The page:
Police raid home of former President Obote over illegal wildlife trade
APAC– Police in Apac district have raided the home of former President Milton Obote over illegal wildlife trafficking and trade.
A joint security operation by the Uganda Police, Uganda Wildlife Authority [UWA], and the Natural Resource Conservation Network [NRCN] was conducted on Friday evening.
The Communication Officer NRCN told theCooperator on Saturday that the raids followed intelligence information of wildlife trafficking and illegal trade.
The lead suspect Napoleon Obote, 45, nephew to the late President Obote was found in possession of three pieces of crocodile skins and was apprehended by the security.
The suspect had been tricked by the intelligence officer from the UWA who disguised himself as a buyer and would enter a fake deal with the suspect for evidence collection purpose.
“We deployed our team into the area who tricked him that they were looking for the product and he accepted the deal where he was arrested,” Okello told theCooperator in an interview.
She has however warned residents of wildlife trafficking and illegal trade which she said has exposed the endangered wildlife species to extinction, adding that it has affected the tourism industry in the country.
The North Kioga Regional Police Commander, Jimmy Patrick Okema confirmed the arrest, saying the suspect was charged with possession of illegal wildlife products and will be arraigned in court.
“We are keeping him in Apac Police Central Station and as police, we will hand him over to Uganda Wildlife Authority to handle him according to the Wildlife Act,” Okema further explained.
Meanwhile, in the fake deal with the intelligence officer, Obote was heard explaining how he would kill those animals using traps and either sell the products locally or export.
“I have been doing it for seven years now. I always net them with wires and tie 50 kilograms of stones to the wire and once it enters, it will only take about 30 minutes to kill,” Obote disclosed.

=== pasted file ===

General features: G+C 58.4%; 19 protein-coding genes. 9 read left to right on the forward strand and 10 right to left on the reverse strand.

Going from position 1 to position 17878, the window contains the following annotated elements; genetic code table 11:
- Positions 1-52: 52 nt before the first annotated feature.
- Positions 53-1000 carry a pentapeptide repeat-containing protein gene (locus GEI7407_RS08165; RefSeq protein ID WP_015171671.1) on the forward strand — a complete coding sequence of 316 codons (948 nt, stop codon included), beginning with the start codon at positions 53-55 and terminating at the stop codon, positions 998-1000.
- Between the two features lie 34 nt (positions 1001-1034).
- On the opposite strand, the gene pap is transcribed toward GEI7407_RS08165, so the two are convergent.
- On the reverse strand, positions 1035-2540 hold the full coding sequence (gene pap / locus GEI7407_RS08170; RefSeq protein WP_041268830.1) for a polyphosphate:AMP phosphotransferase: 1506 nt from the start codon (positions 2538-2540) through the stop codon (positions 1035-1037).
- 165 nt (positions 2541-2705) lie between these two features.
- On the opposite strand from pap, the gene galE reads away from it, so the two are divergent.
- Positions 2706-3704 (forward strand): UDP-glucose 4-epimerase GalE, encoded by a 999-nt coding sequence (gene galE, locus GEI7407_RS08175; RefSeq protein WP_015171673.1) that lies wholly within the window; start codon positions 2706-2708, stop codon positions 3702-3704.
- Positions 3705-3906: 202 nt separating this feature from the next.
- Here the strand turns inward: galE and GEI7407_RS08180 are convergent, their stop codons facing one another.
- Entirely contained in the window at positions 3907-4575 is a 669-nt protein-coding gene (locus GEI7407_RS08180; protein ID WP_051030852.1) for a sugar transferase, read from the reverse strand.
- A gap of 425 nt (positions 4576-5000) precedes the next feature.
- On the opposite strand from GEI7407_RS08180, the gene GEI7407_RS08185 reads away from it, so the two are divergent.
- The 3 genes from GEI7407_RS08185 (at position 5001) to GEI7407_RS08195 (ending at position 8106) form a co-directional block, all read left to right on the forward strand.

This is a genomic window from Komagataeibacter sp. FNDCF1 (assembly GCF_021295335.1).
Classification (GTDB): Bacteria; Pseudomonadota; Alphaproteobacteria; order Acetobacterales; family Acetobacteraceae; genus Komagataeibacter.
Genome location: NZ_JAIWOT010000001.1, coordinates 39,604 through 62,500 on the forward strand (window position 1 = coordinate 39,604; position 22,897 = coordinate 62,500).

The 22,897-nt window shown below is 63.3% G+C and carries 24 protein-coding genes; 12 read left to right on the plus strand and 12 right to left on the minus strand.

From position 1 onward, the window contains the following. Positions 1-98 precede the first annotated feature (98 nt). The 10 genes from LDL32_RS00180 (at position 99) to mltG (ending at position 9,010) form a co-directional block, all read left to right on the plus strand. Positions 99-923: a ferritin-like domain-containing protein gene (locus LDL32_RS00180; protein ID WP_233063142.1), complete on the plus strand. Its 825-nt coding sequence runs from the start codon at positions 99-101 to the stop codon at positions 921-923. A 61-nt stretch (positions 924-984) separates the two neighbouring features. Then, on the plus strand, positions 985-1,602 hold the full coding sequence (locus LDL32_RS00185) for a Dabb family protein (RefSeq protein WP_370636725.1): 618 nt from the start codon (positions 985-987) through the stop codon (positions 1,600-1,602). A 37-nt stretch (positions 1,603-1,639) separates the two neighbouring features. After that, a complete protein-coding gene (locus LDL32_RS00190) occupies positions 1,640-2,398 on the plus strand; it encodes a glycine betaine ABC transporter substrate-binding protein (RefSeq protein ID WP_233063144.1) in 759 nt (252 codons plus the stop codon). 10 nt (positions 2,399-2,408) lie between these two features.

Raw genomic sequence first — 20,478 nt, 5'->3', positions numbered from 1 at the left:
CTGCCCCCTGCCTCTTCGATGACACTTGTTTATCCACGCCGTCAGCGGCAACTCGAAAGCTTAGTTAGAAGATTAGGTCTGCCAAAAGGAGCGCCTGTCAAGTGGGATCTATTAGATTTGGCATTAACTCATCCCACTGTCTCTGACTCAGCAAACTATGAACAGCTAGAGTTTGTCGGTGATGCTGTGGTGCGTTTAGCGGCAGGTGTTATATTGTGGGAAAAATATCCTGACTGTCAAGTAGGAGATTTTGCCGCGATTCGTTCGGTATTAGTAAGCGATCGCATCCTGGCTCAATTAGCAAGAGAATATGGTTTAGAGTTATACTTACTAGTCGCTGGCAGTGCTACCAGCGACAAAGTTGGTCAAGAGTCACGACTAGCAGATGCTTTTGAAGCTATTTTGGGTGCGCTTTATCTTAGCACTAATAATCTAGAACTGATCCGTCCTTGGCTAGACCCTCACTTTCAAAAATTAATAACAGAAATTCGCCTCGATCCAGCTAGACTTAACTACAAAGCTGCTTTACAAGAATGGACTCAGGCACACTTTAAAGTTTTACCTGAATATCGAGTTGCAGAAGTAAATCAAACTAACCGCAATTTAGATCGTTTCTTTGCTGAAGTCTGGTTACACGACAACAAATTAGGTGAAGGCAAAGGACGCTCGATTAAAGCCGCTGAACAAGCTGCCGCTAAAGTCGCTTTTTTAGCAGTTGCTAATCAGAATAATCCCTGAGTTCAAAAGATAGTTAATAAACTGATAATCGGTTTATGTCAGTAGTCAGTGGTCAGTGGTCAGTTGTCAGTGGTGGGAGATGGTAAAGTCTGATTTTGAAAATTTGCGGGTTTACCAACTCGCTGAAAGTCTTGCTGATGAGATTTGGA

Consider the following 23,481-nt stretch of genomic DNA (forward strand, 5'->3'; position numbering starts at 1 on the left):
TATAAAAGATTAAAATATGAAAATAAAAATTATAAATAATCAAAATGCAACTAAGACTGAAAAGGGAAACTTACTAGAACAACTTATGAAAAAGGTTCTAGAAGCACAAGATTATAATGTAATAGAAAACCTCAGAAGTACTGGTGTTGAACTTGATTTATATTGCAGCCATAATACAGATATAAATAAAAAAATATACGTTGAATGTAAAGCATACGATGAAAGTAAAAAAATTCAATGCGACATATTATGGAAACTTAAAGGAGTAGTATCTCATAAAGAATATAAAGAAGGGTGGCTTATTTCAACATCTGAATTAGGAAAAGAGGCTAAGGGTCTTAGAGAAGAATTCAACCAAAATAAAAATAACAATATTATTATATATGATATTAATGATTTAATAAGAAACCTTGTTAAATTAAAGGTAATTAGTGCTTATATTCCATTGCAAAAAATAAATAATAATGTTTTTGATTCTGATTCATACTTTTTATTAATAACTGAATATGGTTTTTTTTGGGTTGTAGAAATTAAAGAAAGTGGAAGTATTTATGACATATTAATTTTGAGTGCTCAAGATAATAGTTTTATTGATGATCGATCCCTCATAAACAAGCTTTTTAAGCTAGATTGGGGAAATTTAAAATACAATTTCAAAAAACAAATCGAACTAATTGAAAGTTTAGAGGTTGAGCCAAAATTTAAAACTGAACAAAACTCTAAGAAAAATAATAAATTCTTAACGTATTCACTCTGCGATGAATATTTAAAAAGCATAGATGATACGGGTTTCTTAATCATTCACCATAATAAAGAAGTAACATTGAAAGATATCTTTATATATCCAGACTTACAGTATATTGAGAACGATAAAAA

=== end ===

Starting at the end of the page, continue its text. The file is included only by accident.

However, wildlife trafficking and illegal trade in Uganda has mainly targeted endangered species which include lions, mountain gorillas, elephants, pangolins, and giraffes among others.
The intelligence report from the UWA has established the links through which the animals are trapped, killed, and either exported or sold in the local markets.
There has been a widespread infiltration by the men night after night into the protected area using boats peddling east across Lake Albert creeping into the largest Park of Murchison Falls National Park.
Once they enter, the poachers quickly unload the wire snares and deadly steel traps which are powerful enough to trap the animals indiscriminately.
According to UWA, 367 cases of poaching in Murchison Falls National Park were registered between 2020 and 2021.
As wildlife-human conflict rages on for decades without resolve, a total of 17 rangers have reportedly been killed by either the poachers or the hostile communities neighboring the parks since 2003.
The Uganda Wildlife Act of 2019 criminalizes wildlife trafficking and illegal trade and the offender can serve the highest jail sentence of life imprisonment and a fine of 20 billion depending on the judgment.
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